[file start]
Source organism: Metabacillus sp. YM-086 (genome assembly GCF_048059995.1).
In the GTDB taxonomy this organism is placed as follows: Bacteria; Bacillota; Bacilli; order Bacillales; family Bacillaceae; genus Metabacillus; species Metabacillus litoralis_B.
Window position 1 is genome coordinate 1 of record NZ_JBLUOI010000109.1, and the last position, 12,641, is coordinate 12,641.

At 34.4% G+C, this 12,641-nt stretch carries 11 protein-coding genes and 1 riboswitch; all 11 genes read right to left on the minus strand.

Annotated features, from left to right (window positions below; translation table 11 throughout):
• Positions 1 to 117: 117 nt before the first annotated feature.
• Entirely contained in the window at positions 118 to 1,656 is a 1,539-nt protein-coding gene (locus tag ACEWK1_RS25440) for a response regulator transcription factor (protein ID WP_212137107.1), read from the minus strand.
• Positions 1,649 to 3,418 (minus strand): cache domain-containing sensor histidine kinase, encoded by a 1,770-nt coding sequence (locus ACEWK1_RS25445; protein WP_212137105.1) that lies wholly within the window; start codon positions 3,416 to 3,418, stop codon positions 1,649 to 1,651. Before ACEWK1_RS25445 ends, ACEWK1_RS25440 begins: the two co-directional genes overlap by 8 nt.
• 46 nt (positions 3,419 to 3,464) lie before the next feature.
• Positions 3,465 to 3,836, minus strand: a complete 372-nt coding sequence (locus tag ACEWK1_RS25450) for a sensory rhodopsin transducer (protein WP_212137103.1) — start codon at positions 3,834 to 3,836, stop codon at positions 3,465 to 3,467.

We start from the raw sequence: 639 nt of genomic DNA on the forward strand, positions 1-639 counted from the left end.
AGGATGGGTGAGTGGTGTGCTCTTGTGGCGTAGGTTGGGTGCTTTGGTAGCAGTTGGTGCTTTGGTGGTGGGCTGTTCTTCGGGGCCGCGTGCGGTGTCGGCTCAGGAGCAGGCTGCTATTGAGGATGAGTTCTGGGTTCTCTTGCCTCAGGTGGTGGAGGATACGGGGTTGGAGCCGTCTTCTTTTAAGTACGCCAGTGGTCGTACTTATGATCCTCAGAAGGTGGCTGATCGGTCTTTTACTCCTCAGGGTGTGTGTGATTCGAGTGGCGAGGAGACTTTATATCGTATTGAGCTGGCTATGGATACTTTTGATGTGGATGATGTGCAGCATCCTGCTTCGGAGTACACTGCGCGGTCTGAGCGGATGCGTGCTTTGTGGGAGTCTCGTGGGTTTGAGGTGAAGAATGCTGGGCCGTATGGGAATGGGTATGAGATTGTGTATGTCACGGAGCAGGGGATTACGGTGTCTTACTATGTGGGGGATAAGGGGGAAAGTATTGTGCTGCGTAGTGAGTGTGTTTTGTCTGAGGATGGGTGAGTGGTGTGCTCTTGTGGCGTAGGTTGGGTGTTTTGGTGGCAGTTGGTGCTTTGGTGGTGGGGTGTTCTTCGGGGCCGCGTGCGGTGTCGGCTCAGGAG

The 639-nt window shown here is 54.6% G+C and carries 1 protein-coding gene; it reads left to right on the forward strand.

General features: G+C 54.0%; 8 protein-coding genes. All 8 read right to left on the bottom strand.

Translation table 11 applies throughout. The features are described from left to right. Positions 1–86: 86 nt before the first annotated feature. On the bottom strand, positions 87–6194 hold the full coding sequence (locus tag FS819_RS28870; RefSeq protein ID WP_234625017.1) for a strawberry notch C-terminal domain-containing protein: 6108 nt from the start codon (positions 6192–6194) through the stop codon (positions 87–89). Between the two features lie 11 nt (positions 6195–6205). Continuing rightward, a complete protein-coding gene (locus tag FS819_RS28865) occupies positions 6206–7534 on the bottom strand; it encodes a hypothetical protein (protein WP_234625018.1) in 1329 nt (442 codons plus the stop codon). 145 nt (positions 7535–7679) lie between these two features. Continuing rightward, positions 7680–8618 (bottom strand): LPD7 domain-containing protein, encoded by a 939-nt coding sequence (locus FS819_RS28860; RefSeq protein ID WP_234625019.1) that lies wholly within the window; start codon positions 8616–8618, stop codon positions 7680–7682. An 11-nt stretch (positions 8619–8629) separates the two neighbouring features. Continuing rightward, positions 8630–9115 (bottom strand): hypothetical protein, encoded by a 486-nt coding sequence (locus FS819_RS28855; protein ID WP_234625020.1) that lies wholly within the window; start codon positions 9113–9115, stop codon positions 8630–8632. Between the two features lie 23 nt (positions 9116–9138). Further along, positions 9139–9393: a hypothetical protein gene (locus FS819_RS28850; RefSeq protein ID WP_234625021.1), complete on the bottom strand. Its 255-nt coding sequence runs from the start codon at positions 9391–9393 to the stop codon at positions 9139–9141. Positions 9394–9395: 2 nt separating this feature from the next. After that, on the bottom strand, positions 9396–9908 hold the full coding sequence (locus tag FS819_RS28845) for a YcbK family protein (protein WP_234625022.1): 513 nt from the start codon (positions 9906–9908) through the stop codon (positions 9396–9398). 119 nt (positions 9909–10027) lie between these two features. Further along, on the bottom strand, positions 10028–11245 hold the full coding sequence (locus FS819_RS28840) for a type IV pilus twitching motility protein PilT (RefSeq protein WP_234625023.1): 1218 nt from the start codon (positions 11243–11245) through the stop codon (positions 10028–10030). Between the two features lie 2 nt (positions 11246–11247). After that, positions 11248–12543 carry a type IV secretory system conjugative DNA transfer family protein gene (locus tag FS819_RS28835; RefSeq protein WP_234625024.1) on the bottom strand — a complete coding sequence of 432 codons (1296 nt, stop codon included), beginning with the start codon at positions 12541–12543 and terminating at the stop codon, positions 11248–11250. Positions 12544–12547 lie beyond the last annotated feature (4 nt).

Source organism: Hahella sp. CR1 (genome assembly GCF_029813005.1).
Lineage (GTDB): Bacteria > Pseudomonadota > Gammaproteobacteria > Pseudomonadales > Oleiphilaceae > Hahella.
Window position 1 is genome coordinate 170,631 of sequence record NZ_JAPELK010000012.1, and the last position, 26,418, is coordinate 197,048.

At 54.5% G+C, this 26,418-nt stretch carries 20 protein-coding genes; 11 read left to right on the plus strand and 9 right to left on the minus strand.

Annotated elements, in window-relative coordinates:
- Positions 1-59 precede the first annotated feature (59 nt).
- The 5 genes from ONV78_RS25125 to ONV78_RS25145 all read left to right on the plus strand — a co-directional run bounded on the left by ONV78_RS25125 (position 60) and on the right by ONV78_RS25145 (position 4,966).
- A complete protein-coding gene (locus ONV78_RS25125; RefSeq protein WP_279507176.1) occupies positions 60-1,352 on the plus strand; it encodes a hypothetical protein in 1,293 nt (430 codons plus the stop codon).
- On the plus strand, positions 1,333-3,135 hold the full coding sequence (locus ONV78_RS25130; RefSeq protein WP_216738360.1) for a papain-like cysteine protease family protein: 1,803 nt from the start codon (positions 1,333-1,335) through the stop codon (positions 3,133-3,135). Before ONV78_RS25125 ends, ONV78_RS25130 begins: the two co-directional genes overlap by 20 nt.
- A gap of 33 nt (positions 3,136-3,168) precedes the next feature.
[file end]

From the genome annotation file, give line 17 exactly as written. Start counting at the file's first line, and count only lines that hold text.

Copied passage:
Lineage (GTDB): Bacteria > Pseudomonadota > Gammaproteobacteria > Pseudomonadales > Oleiphilaceae > Hahella.